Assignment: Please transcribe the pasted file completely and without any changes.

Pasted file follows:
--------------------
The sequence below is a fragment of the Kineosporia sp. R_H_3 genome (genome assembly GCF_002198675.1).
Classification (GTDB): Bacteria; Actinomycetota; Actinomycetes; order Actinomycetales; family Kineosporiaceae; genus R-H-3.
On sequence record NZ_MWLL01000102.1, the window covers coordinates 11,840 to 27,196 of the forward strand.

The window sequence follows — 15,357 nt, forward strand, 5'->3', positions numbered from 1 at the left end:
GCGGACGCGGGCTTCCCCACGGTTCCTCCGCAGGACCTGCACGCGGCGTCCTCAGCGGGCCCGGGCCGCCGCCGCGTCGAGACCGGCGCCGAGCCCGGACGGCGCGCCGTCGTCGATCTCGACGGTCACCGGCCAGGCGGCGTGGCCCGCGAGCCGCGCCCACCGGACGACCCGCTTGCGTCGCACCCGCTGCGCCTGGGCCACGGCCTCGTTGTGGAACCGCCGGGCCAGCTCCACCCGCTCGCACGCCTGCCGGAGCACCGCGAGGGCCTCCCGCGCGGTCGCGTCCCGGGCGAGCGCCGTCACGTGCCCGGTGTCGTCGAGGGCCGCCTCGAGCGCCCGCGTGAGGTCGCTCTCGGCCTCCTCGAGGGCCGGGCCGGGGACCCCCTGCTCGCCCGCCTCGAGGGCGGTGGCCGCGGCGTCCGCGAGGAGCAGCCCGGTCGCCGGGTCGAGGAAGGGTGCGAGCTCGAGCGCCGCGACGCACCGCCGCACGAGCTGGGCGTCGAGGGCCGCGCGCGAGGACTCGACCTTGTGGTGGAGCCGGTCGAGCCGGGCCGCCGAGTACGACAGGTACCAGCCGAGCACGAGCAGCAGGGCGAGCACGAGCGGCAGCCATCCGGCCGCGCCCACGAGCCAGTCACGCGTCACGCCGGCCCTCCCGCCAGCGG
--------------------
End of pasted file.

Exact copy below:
The sequence below is a fragment of the Kineosporia sp. R_H_3 genome (genome assembly GCF_002198675.1).
Classification (GTDB): Bacteria; Actinomycetota; Actinomycetes; order Actinomycetales; family Kineosporiaceae; genus R-H-3.
On sequence record NZ_MWLL01000102.1, the window covers coordinates 11,840 to 27,196 of the forward strand.

The window sequence follows — 15,357 nt, forward strand, 5'->3', positions numbered from 1 at the left end:
GCGGACGCGGGCTTCCCCACGGTTCCTCCGCAGGACCTGCACGCGGCGTCCTCAGCGGGCCCGGGCCGCCGCCGCGTCGAGACCGGCGCCGAGCCCGGACGGCGCGCCGTCGTCGATCTCGACGGTCACCGGCCAGGCGGCGTGGCCCGCGAGCCGCGCCCACCGGACGACCCGCTTGCGTCGCACCCGCTGCGCCTGGGCCACGGCCTCGTTGTGGAACCGCCGGGCCAGCTCCACCCGCTCGCACGCCTGCCGGAGCACCGCGAGGGCCTCCCGCGCGGTCGCGTCCCGGGCGAGCGCCGTCACGTGCCCGGTGTCGTCGAGGGCCGCCTCGAGCGCCCGCGTGAGGTCGCTCTCGGCCTCCTCGAGGGCCGGGCCGGGGACCCCCTGCTCGCCCGCCTCGAGGGCGGTGGCCGCGGCGTCCGCGAGGAGCAGCCCGGTCGCCGGGTCGAGGAAGGGTGCGAGCTCGAGCGCCGCGACGCACCGCCGCACGAGCTGGGCGTCGAGGGCCGCGCGCGAGGACTCGACCTTGTGGTGGAGCCGGTCGAGCCGGGCCGCCGAGTACGACAGGTACCAGCCGAGCACGAGCAGCAGGGCGAGCACGAGCGGCAGCCATCCGGCCGCGCCCACGAGCCAGTCACGCGTCACGCCGGCCCTCCCGCCAGCGG